Hugger Mugger is happy to name the Utah Food Bank as our featured non-profit this quarter. At the end of December, we will donate one percent of our net profits from the quarter’s sales to the organization.
Utah Food Bank: Feeding Utah’s Families
While driving to the Utah Food Bank to visit their main Salt Lake City facility, I was picturing a rather large, but cozy, food pantry where anyone in need could come and collect supplies at any time. Boy was I wrong.
The Utah Food Bank, founded 108 years ago—how’s that for a yogically auspicious history?—is instead housed in an 86,000-square-foot warehouse that’s stacked to its atmospheric ceilings with shelves of well-organized boxes of every kind of food imaginable. The food bank’s Salt Lake City distribution center actually has no pantry. Rather, it distributes food and supplies to 129 food pantries around the state, including a Southern Utah distribution center in St. George. That’s 34.4 million pounds of food just last year.
Chief Marketing Officer Ginette Bott says most people who visit the facility come with preconceptions similar to mine. Honestly, it’s difficult to imagine the immense scope of the good this organization does every day. Even when you stand inside the ginormous building and contemplate the stacks, it’s hard to grasp. And here’s another mind-boggling statistic: The food bank fills and empties its warehouse 17 times each year.
Feeding Kids and Seniors
In addition to supplying food to statewide pantries, the Utah Food Bank administers three programs targeted to children and seniors:
- • Kids’ Café: The food bank’s Chef Randy and his three assistants make 1,700 meals each day. These meals are packed in a hot box and delivered to kids in after-school programs, at Title I schools or in boys’ and girls’ clubs—33 sites in all.
- • Kids’ Backpacks: Each Friday volunteers at the food bank gather a backpack’s worth of kid-friendly food, enough to keep kids happy through the weekend.
- • Food Boxes: This program provides seven to nine days worth of food to seniors, disabled persons and people who live alone and either have no access to transportation of their own or no relatives that can give them a ride to the food bank. They receive a variety of perishables—veggies, fruits and dairy products—and canned and packaged goods.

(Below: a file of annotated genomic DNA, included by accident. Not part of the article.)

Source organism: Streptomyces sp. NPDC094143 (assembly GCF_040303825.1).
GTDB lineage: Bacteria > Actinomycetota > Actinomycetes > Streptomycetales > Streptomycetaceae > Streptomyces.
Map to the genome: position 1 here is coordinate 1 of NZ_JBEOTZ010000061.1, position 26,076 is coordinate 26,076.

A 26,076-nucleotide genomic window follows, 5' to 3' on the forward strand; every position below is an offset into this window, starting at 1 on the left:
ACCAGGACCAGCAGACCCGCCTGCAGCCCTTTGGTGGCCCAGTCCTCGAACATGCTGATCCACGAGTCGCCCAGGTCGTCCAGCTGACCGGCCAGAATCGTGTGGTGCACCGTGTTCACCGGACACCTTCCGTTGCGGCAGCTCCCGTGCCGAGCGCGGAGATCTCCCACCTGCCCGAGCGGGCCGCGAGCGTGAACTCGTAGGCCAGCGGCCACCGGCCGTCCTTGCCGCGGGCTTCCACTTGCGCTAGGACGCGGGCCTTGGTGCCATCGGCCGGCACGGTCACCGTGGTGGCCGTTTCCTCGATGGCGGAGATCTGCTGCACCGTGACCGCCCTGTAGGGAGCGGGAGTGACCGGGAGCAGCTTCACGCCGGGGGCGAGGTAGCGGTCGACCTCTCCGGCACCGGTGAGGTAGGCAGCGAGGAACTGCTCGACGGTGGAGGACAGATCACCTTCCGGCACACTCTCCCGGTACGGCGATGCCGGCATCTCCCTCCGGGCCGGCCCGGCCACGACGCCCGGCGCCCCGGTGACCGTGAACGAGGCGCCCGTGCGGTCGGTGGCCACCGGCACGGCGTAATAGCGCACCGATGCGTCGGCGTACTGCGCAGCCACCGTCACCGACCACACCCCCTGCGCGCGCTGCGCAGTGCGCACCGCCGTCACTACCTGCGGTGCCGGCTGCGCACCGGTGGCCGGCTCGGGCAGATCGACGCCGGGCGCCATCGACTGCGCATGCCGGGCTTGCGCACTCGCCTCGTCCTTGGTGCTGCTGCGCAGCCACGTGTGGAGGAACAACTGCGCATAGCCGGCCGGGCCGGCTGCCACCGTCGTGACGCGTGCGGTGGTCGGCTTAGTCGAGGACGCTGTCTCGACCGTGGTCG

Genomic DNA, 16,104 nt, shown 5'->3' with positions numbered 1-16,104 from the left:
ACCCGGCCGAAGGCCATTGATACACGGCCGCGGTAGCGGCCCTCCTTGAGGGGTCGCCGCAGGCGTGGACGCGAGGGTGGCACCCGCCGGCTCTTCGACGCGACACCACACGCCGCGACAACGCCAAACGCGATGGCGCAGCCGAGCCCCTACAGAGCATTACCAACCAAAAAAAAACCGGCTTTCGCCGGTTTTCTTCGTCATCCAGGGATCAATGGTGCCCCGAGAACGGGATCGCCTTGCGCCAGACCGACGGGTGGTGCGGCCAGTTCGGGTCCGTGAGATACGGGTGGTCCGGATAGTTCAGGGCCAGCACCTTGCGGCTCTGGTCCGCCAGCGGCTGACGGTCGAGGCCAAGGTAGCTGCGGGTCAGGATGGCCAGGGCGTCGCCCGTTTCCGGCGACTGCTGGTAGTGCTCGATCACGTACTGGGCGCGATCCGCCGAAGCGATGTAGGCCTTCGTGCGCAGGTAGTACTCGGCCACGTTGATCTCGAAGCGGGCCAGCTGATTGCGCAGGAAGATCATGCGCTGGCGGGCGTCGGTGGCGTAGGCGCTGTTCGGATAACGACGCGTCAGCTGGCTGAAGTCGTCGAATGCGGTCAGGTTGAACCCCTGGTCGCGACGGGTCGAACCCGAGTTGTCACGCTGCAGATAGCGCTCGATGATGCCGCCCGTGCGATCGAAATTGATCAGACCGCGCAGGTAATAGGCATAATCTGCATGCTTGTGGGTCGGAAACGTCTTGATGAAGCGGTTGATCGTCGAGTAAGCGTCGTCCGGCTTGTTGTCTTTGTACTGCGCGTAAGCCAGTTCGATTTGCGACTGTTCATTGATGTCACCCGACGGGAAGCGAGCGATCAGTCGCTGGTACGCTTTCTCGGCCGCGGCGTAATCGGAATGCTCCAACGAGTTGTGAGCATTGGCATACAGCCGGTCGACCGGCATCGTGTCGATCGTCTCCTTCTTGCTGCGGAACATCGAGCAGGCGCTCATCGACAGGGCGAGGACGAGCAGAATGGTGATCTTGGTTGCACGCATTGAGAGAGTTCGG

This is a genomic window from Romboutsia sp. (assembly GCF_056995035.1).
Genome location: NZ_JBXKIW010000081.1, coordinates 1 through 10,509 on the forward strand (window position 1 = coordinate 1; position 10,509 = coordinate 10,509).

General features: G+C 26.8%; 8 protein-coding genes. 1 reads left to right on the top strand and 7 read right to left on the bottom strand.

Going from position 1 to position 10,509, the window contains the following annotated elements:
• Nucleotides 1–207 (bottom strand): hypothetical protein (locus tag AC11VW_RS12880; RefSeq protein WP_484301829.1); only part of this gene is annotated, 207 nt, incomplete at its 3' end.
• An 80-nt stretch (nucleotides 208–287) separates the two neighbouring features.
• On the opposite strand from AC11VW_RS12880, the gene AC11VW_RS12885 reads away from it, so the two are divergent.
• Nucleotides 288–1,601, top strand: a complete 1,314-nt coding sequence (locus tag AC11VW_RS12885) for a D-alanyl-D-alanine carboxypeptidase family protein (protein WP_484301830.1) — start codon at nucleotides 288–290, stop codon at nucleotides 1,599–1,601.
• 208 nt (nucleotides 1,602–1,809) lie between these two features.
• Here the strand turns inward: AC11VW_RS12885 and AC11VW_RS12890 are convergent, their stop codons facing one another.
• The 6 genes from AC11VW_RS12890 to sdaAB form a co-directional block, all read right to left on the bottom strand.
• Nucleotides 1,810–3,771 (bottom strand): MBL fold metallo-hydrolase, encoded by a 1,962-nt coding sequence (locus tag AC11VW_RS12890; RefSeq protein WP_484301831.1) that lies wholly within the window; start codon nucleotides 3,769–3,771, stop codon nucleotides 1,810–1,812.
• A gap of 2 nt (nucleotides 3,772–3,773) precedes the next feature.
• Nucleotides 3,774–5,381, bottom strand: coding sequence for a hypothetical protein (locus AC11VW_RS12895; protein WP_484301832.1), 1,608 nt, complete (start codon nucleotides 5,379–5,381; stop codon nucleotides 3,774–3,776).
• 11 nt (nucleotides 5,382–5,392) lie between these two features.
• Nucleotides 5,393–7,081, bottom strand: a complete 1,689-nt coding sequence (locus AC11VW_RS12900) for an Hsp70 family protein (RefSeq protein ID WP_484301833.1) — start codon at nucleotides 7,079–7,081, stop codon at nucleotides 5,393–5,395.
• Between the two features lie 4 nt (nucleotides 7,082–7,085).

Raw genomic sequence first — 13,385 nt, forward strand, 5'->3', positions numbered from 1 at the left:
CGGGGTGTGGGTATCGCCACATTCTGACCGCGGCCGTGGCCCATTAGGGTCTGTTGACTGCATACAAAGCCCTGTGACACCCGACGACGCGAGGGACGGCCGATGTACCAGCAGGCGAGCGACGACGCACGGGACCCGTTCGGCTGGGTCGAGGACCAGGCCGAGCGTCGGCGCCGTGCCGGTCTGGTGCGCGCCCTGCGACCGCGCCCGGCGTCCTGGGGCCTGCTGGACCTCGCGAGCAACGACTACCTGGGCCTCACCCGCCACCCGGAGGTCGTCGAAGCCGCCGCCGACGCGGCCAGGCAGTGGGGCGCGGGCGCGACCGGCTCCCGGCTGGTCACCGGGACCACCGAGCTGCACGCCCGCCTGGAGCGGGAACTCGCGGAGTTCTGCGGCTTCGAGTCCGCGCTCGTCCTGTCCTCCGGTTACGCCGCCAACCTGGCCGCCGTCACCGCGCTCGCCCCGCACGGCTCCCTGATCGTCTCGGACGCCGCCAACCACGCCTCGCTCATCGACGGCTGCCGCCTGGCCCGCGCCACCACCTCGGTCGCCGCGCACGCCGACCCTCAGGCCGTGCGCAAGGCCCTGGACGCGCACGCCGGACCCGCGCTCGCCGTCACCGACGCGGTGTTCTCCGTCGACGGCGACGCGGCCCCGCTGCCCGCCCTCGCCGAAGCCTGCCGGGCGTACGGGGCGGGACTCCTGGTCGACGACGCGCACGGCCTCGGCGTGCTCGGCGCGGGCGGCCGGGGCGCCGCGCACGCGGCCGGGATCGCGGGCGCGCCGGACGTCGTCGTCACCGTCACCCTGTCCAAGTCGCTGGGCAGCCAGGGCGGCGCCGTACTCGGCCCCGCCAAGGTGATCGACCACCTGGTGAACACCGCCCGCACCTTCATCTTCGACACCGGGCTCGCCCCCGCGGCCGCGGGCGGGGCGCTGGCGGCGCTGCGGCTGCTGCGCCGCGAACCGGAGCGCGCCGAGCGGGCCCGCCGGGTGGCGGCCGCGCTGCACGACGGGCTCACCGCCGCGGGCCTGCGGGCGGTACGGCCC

It Takes a Village
The food bank’s headquarters employs 90 full-time associates. Ginette says that all employees are committed to the food bank’s mission of feeding the hungry. “We’ve all dealt with hunger issues in our own lives,” she says. “We’re here because we truly believe in what we do.” Ginette has been involved in the food bank for 20 years, first as a volunteer, then as a board member and now as their chief marketing officer, a position she took in 2010.
In addition to the food bank’s employees, 57,000 volunteers help fill in the gaps each year. “It gives ‘herding cats’ a whole new meaning,” says Ginette. Volunteers sort food, perform clerical work, deliver food boxes, clean the facility and fill boxes, whatever task is at hand at the moment.
Volunteers come from all walks of life. Some are as young as five years of age. In the Food Box program, the same volunteer delivers the box to the same house each month. For some recipients, these volunteers may be their only visitors. “It’s more than just a food box for the recipients and the volunteers that deliver the boxes,” says Ginette. She told me the story of a family who delivered a box to a senior every month for nine years. When the recipient passed, the family paid the funeral expenses. “The relationships that form are phenomenal,” says Ginette.
How You Can Help
The food bank accepts donations in the form of food, money and time. You can donate and sign up for volunteer shifts online. Shifts are 90 minutes and run 9:30 am to noon Monday through Thursday, 8:00 am to 5:00 pm on Friday, and 8:00 am to 2:00 pm on Saturday. You can find more information here.